There are pros and cons of running bamboo, whether you wish to plant it as an ornamental grass or use it functionally and aesthetically as a privacy fence. A common misconception about this species is it is some sort of tree; it isn’t, bamboo is actually a giant woody grass which grows chiefly in the tropics. This grass plant is characterized by its tall shoots, rising several feet in the air, with hard, hollow stems. It’s widely cultivated and can be found in many climates, even in non-native settings. Before you plant this beautiful grass, you should know the pros and cons of running bamboo.
Pros and Cons of Running Bamboo
Here in Sarasota, the Sunshine State lives up to its name nearly every day of the year. In the summer, temperatures can reach into the low to mid 90’s, with overnight lows cooling to the mid to high 70’s. Dew points run into the low to mid 70’s, with the relative humidity varying greatly, from the low 60’s to the 80’s and 90’s. This subtropical climate, as you might guess, is one in which bamboo thrives because it’s much like its native climate.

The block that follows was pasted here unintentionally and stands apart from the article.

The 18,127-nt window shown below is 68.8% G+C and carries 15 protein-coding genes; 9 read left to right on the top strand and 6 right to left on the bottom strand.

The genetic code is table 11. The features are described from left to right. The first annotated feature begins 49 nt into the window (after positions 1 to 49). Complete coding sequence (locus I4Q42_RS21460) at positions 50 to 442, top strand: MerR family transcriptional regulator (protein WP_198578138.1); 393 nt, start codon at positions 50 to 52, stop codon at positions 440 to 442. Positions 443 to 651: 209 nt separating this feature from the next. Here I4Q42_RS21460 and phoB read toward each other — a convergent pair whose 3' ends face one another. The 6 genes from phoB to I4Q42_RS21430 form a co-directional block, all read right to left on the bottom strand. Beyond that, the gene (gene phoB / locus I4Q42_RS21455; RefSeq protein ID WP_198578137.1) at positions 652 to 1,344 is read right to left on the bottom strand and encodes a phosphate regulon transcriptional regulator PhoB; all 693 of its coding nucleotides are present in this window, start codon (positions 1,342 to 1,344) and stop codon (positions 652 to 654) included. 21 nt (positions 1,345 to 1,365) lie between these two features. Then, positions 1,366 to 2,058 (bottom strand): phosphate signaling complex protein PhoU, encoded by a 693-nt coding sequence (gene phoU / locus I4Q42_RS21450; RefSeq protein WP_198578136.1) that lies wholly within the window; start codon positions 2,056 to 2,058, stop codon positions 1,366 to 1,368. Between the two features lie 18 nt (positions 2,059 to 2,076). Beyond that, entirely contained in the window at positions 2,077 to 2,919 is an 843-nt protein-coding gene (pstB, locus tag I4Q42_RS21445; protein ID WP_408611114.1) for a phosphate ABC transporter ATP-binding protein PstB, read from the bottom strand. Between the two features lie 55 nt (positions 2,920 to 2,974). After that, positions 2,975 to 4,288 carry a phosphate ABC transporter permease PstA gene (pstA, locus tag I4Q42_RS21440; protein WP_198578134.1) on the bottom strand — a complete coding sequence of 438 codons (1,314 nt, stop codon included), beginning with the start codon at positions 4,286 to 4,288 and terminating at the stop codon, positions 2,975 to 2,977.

Bamboos can be broadly grouped into two categories. The first is the running variety, which grows very fast and can be quite invasive if not controlled properly. The second is the clumping variety, which is slower to grow, but is easier to contain within a specified boundary. Running bamboos provide a quick and tall fence, but they may require more work in terms of containment. Some of the popular species that can withstand most weather conditions include Black Bamboo, Golden Bamboo, Meyerii and Arcana Bamboo. —Do It Yourself.com
This is why it’s common to find beautiful bamboo privacy fences all over Sarasota County, as well as many other localities in the state of Florida. Though running bamboo does well in this climate, it’s wise to learn a little about the grass plant before you plant it on your property. You must also be careful and prepare before planting: like calling before you dig (Sunshine 811); preparing the soil; wetting the area; shovel a berm; fill the berm with mulch; and, water the bamboo properly for it to grow strong.